Bolden Reacts To Reports of His Impending NASA Nomination

WASHINGTON ? U.S. President Barack Obama?s science advisertold Congress May 14 a NASA administrator will be announced ?very shortly,? andgovernment and industry sources said the top choice for the job is retired MarineCorps Maj. Gen. Charlie Bolden, a former astronaut who served as a NASAassistant deputy administrator in the early 1990s.

However, reached by phone May 15, Bolden told Space Newshe had not been asked to take the joband had no plans to meet with White Houseofficials to discuss it.

?I am hearing the rumors, and as far as I know there is notruth in the rumors,? Bolden said. ?You can?t say ?yes? or ?no? when youhaven?t had a conversation. I haven?t had that conversation and I don?t haveone scheduled.?

NASA has been without an administrator since Obamatook office Jan. 20. The vacancy has been a source of frustration for somemembers of Congress as NASA faces critical decisions about retiring the spaceshuttle and its future in human spaceflight.

John Holdren, director of the White House Office of Scienceand Technology Policy, tried to reassure lawmakers during a House Science andTechnology Committee hearing that Obama recognizes the need to select a NASAchief.

?I have reason for optimism that the president will benaming an administrator for NASA very shortly and that will put at least thatconcern to rest, because I think it will be an outstanding person,? Holdrensaid. ?The concern has been to get the right person for the job, and the factthat we don?t have one now is not for lack of effort.?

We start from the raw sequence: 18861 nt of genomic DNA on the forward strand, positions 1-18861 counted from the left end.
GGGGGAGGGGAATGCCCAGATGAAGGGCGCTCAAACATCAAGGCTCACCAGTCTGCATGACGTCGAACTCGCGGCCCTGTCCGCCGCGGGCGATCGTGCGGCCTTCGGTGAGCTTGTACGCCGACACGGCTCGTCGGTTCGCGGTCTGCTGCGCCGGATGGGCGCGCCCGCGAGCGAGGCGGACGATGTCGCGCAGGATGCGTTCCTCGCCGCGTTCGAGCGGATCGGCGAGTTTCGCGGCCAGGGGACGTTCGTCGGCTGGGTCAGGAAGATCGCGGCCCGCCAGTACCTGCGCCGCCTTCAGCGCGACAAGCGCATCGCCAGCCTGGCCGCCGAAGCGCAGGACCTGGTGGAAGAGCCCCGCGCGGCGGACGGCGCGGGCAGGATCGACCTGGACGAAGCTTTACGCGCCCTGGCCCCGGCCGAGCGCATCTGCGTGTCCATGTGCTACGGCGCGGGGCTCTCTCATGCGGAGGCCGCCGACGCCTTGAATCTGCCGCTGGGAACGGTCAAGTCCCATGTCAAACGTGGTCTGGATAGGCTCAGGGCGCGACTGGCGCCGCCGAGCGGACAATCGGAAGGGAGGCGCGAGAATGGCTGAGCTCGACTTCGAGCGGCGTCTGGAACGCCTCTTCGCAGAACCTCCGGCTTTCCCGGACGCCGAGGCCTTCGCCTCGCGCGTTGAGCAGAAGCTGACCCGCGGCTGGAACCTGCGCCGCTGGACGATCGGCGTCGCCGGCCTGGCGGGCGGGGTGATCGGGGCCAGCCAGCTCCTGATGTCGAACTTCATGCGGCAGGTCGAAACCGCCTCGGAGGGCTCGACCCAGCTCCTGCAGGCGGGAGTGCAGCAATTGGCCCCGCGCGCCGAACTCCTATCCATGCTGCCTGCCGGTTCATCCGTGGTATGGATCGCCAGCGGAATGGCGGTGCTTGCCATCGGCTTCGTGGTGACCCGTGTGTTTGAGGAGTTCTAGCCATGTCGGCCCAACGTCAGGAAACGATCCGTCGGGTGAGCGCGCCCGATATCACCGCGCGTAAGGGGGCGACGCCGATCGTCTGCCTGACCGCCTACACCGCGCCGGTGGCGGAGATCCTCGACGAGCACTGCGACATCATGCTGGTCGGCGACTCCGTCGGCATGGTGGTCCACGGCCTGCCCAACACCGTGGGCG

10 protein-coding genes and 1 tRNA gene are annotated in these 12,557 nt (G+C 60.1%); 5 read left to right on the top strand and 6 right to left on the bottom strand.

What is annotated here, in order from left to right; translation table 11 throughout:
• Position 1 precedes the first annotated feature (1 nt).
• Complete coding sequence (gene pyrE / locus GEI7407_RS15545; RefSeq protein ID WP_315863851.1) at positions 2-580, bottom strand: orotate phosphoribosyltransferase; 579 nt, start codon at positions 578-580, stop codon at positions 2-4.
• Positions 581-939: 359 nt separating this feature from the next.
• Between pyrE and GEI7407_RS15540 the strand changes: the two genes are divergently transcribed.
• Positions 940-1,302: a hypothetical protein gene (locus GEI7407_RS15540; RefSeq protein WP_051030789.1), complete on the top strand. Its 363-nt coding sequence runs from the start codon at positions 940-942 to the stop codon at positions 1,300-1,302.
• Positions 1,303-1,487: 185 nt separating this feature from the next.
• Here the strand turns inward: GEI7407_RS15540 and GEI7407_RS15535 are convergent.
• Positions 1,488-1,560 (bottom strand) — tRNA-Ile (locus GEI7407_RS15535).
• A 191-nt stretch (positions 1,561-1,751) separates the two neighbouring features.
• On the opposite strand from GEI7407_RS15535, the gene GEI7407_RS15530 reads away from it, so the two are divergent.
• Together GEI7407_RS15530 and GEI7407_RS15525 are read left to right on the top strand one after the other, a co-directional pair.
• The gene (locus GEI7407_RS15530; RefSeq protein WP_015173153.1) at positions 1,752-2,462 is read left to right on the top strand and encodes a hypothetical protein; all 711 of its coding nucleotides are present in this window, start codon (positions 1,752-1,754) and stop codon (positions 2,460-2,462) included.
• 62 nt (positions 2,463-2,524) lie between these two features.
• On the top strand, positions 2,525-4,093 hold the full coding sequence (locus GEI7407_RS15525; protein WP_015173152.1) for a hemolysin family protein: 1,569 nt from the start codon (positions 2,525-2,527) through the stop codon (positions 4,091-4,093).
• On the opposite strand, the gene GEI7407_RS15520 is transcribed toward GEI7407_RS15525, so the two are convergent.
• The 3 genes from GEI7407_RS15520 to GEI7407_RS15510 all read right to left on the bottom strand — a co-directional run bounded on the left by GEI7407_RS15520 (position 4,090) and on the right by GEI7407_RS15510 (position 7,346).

Bolden?s name first surfaced as a candidate for NASAadministrator in January, along with retired Air Force Maj. Gen. Scott Gration,a decorated fighter pilot and close adviser to Obama during his campaign whowas later appointed special envoy to Sudan. At the time, Sen. Bill Nelson(D-Fla.) urged Obama to select someone with NASA experience and endorsedBolden. Nelson flew on a 1986 space shuttle mission piloted by Bolden.

During his 13 years as a NASA astronaut, Bolden logged morethan 680 hours in space during four space shuttle missions, including the 1990Space Shuttle Discovery mission to deploy the Hubble Space Telescope. Beforeretiring from the Marine Corps in 2003, Bolden was commanding general of the3rd Marine Aircraft Wing. He also served as deputy commander of U.S. Forces inJapan.

John Logsdon, a space policy expert at the SmithsonianInstitution in Washington, said Bolden would be a good fit at NASA, especiallyas an expert panel led by former Lockheed Martin chief Norm Augustine begins athree-month review of the agency?s human spaceflight plans.

?Charlie Bolden is a first-rate person who knows the issue,so there?s a very short learning curve,? Logsdon said.

Rep. Pete Olson (R-Texas) said while he had only heardrumors of Bolden?s possible appointment, called the former astronaut an?inspiring choice? to head NASA.

?Gen. Bolden?s career of history-making achievements isimpressive,? Olson said in a written statement. ?NASA needs someone who canmaster the management, technical and budgetary challenges the agency is facing,and be a strong advocate for a vibrant American space program. I have no doubtCharlie Bolden can do those things. As the Augustine panel reviews our humanspaceflight program, it is critical that a man of integrity and accomplishmentbe at the helm of NASA.?


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Becky Ianotta is a former SpaceNews reporter covering space industry and policy news from 2008 to 2009. Becky earned a bachelor's degree in English/Journalism from the University of Miami. She spent five years as an editor with the Key West Citizen in Florida before joining the SpaceNews team. She later wrote for Air Force Times before taking her current position as communication director for Mother's Against Drunk Driving.